Water and sanitation progress globally is characterised by poor sustainability, social exclusion, weak accountability, poor scalability, and insufficient prioritisation and resourcing.
These issues are symptomatic of system weaknesses, so require systems thinking to tackle them. They are worsened and made more urgent by poor environmental sustainability, growing demand and competition for water, weak governance, structural inequalities, and climate change.
In theory, South Africa has in place many of the requirements to deliver Sustainable Development Goal (SDG) 6 (universal access to water and sanitation): a clear institutional framework, progressive policies and regulations, an engaged and informed media, and an active citizenry that creatively and persistently claims their socio-economic rights, including to water and sanitation. However, in May 2020, the Department of Water and Sanitation (DWS)i confirmed that only 64% of households had access to a reliable water supply service and the 2019 National Water and Sanitation Master Plan reports that after 26 years, the percentage of the population receiving reliable water services is lower than it was in 1994. Eighteen percent of the population does not have access to improved sanitation.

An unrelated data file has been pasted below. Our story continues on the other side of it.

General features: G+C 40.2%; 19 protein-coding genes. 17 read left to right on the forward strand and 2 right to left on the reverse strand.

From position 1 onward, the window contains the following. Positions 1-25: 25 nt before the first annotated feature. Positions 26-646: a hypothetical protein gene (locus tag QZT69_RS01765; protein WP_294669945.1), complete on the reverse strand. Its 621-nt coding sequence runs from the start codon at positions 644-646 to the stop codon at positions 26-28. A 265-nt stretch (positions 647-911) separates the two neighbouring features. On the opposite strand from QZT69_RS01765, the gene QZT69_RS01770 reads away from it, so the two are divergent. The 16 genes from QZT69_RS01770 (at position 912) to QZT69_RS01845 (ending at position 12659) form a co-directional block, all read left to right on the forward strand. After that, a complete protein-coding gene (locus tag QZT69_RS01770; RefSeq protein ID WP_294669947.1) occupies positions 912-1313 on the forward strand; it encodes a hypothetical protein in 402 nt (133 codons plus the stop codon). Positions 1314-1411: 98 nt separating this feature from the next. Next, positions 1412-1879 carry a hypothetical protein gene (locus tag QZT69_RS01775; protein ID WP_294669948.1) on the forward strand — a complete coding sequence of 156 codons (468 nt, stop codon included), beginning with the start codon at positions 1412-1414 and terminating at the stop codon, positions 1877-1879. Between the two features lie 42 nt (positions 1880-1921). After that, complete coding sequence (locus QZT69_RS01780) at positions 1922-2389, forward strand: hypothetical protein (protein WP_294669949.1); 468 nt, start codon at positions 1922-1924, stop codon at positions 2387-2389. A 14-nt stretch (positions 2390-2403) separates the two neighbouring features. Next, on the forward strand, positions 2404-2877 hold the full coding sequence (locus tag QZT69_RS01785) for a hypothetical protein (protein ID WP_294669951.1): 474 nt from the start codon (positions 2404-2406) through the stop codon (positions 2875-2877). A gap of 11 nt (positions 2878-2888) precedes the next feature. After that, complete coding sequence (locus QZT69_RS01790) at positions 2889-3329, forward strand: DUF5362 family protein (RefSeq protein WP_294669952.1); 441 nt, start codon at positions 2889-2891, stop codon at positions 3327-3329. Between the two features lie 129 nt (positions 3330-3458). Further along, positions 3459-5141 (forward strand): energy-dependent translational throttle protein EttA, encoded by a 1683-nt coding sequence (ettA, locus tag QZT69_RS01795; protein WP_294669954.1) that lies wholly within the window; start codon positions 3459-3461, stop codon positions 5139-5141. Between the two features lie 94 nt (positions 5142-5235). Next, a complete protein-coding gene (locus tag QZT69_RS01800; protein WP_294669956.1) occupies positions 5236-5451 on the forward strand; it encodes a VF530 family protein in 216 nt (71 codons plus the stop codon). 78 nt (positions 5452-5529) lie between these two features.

Many of the challenges associated with water and sanitation service provision relate to the state of local government. National government and donors have invested significant resources in building municipal systems: increasing capacity and strengthening governance. Despite these investments, many municipalities are still unable to deliver a basic and reliable service to all households.